The Grand Canyon: a monumental earthen fissure stretching 277 miles (466 km) long and over a mile deep, streaked with colorful bands from top to bottom. These stripes are actually several different rock layers and have provided a near-perfect timeline for geologists to discover and date the canyon's history. Through comprehensive analysis, geologists have determined that the initial foundation was laid over 1.2 billion years ago, long before even the oldest species of dinosaurs. At this time, the face of the Earth looked much different than we see on maps today. All of the continents were connected as one landform called "Pangaea".
Pangaea was separated into the continents we know today because of what geologists call continental drift. The Earth's crust is composed of about twenty "plates" that constantly shift. 550 million years ago, Pangaea was connected to several different plates, and their shifting is what eventually caused the massive landform to "break apart" and spread across the Earth. This is evidenced not only by the apparent puzzle piece fit of the modern continents, but also by fossils and rock types found on opposite sides of the world. The fossil of an ancient animal found in both South America and in Africa suggests that at one point these two continents were connected and the animal roamed free across the entire expanse.
Plates not only shift apart from one another, they collide as well. When collisions happen, plates are driven together with so much force that it pushes its land upward, forming mountains. This is what formed the Rocky Mountains, the Sierra Nevada, and the coastal mountains of California. Millions of years ago, another mountain range existed that was much higher than the Rocky Mountains and possibly even the Himalayas. It is the sediment from these long-gone mountains that forms the base of the Grand Canyon.
Volatile climate change in these early days of Earth often raised the sea level immensely. When this happened, these mountains would be surrounded - and often submerged- in water. When the sea level was high the water would erode the rock face of the mountains, sometimes for hundreds of years. When the water level lowered, the sediment that was loosened would drop with it, settling in a layer on the ground. Over millions of years, the entire mountain range had been eroded and deposited layer by layer onto the ground in a flat plain. These built-up layers of sediment formed what is called the Colorado Plateau. Geologists can easily verify that the ocean caused this major landform alteration for two reasons. The rock comprising the Colorado Plateau is the same rock found at the bottom of the ocean, which indicates that it was pushed upward during a plate collision to form these ancient mountains. Additionally, fossils of prehistoric oceanic animals have been discovered within the layers of rock in the Colorado Plateau. While geologists can estimate the length of time required for each layer to form, large gaps in the rock strata make it difficult to determine exactly how much time passed in between layers.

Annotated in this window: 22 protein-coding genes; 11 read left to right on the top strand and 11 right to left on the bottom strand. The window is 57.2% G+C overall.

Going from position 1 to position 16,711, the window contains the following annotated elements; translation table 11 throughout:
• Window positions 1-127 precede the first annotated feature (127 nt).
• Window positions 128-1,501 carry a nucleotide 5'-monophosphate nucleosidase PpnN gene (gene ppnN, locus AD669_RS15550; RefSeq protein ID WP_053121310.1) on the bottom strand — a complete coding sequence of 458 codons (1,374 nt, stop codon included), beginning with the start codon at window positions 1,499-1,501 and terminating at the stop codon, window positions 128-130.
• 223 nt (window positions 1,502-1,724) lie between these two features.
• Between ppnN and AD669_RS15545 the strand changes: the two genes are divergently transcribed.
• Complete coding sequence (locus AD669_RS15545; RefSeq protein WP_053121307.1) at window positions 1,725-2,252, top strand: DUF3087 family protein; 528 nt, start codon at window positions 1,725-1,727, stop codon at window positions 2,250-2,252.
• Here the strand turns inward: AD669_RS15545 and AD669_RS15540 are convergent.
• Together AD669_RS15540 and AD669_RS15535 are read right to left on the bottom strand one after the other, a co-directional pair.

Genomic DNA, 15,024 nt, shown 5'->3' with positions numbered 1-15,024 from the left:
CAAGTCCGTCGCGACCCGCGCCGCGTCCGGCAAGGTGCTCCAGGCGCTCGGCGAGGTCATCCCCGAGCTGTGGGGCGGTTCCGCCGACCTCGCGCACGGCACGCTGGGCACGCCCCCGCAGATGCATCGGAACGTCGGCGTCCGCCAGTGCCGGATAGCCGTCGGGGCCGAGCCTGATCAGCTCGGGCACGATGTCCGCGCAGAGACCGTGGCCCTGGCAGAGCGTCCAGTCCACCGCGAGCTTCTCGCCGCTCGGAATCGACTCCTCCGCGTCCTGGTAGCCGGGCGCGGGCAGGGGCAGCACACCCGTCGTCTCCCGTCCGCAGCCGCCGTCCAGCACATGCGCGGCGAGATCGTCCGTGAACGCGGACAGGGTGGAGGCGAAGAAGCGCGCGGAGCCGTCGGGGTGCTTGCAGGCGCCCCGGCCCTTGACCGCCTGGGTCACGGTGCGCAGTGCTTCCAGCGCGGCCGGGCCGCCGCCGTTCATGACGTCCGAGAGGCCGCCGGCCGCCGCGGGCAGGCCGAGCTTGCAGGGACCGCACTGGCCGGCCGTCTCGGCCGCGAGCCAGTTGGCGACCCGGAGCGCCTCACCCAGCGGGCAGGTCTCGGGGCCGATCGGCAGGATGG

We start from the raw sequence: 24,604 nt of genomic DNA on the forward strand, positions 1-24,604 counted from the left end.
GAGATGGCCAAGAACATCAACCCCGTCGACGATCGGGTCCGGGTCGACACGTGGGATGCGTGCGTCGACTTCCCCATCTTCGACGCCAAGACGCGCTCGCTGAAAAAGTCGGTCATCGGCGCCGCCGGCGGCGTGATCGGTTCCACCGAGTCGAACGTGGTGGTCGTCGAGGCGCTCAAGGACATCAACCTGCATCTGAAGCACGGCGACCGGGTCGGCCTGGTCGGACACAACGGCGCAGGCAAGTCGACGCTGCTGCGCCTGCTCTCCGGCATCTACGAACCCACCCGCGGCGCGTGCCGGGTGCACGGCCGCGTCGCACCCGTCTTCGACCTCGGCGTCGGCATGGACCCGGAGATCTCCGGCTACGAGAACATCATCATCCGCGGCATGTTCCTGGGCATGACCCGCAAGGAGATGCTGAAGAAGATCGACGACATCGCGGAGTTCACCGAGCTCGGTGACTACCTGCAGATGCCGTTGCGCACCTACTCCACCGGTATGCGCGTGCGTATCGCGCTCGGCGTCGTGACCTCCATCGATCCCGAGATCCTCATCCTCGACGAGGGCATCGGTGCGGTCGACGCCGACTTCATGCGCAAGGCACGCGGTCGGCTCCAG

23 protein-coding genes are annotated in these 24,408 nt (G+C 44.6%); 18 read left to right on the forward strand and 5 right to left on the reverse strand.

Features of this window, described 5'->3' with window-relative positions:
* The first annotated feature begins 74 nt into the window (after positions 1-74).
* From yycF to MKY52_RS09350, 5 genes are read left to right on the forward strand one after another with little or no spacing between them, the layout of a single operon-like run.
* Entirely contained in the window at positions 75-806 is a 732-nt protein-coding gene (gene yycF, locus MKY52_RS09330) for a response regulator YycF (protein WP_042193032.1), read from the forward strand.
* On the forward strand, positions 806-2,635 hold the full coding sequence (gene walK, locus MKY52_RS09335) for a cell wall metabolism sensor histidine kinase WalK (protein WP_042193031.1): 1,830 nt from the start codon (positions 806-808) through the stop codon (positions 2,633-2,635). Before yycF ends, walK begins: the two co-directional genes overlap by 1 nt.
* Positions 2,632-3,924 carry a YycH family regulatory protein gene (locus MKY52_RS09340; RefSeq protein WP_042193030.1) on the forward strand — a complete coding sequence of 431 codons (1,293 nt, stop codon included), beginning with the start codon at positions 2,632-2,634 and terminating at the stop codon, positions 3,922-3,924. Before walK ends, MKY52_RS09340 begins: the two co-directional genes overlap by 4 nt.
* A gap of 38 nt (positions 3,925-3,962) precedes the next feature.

The answer is again erosion.
60-70 million years ago the Rocky Mountains formed, and the western drainage of these mountains became the Colorado River. Over these millions of years, the Colorado River twisted its way through the plateau - changing courses several times as the terrain below it was altered. Another shift of the Earth's plates caused the plateau to tilt westward. This slanted the ground, allowing gravity to pull the westbound river water faster. The increased speed of the water flow is how the Grand Canyon began to erode.
Over the next 5-6 million years, the rushing Colorado River cut into the earth, exposing each stacked sediment layer of the plateau little by little. These are the stripes stretching across the canyon walls - in fact, nearly 40 different rock layers have been identified. The deepest section is called the Vishnu Schist - Early Proterozoic crystalline rocks dating back 1.7 billion years. Visitors to the canyon are not only witnessing the glorious vision of the banded walls, they are also standing atop a natural masterpiece almost 2 billion years in the making.
Rock strata located within the Grand Canyon ranges in age from 1,700 to 245 million years old, the oldest occurring within the Precambrian period.
The Chinle and Moenave Formations are ripe with Mesozoic fossils (245-66 million years ago). Petrified forests, small and large dinosaurs, lungfish, brachiopods, coral, mollusks, sea lilies, fish teeth and crocodilians have been uncovered so far.
Fossilized reptile tracks from the Permian Age (286-245 million years ago) are imbedded in Coconino Sandstone.
Vulcan’s Anvil (River Mile 178) is the core of an extinct volcano within the Colorado River. Not far from Vulcan’s Throne, it overlooks Lava Falls on the north side of the river. This cinder cone is the largest of many volcanic cores found within the Canyon.
Marble Canyon does not contain any marble. Instead, it gets its name from its polished limestone and Hermit shale walls.